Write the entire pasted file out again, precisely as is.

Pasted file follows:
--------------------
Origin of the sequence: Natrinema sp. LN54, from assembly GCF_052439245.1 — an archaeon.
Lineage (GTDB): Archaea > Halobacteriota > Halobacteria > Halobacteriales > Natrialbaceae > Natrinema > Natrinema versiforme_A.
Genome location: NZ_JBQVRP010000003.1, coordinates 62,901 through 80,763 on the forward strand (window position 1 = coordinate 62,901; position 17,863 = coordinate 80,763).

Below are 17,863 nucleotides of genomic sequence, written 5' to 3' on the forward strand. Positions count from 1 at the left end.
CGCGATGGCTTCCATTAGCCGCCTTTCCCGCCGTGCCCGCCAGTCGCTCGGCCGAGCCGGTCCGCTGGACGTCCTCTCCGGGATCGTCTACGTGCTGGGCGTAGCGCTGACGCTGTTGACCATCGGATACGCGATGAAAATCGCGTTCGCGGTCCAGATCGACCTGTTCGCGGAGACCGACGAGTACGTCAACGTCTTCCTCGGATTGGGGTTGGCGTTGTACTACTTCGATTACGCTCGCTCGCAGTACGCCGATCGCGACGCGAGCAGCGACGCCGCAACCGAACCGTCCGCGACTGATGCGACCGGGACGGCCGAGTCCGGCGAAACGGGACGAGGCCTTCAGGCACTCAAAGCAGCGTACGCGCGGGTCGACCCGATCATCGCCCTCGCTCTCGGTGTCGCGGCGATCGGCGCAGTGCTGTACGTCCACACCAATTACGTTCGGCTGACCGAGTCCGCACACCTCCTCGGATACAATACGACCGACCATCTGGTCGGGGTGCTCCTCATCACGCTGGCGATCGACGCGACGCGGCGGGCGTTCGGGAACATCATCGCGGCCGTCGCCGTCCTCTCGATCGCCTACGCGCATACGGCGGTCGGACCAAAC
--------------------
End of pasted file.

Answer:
Origin of the sequence: Natrinema sp. LN54, from assembly GCF_052439245.1 — an archaeon.
Lineage (GTDB): Archaea > Halobacteriota > Halobacteria > Halobacteriales > Natrialbaceae > Natrinema > Natrinema versiforme_A.
Genome location: NZ_JBQVRP010000003.1, coordinates 62,901 through 80,763 on the forward strand (window position 1 = coordinate 62,901; position 17,863 = coordinate 80,763).

Below are 17,863 nucleotides of genomic sequence, written 5' to 3' on the forward strand. Positions count from 1 at the left end.
CGCGATGGCTTCCATTAGCCGCCTTTCCCGCCGTGCCCGCCAGTCGCTCGGCCGAGCCGGTCCGCTGGACGTCCTCTCCGGGATCGTCTACGTGCTGGGCGTAGCGCTGACGCTGTTGACCATCGGATACGCGATGAAAATCGCGTTCGCGGTCCAGATCGACCTGTTCGCGGAGACCGACGAGTACGTCAACGTCTTCCTCGGATTGGGGTTGGCGTTGTACTACTTCGATTACGCTCGCTCGCAGTACGCCGATCGCGACGCGAGCAGCGACGCCGCAACCGAACCGTCCGCGACTGATGCGACCGGGACGGCCGAGTCCGGCGAAACGGGACGAGGCCTTCAGGCACTCAAAGCAGCGTACGCGCGGGTCGACCCGATCATCGCCCTCGCTCTCGGTGTCGCGGCGATCGGCGCAGTGCTGTACGTCCACACCAATTACGTTCGGCTGACCGAGTCCGCACACCTCCTCGGATACAATACGACCGACCATCTGGTCGGGGTGCTCCTCATCACGCTGGCGATCGACGCGACGCGGCGGGCGTTCGGGAACATCATCGCGGCCGTCGCCGTCCTCTCGATCGCCTACGCGCATACGGCGGTCGGACCAAAC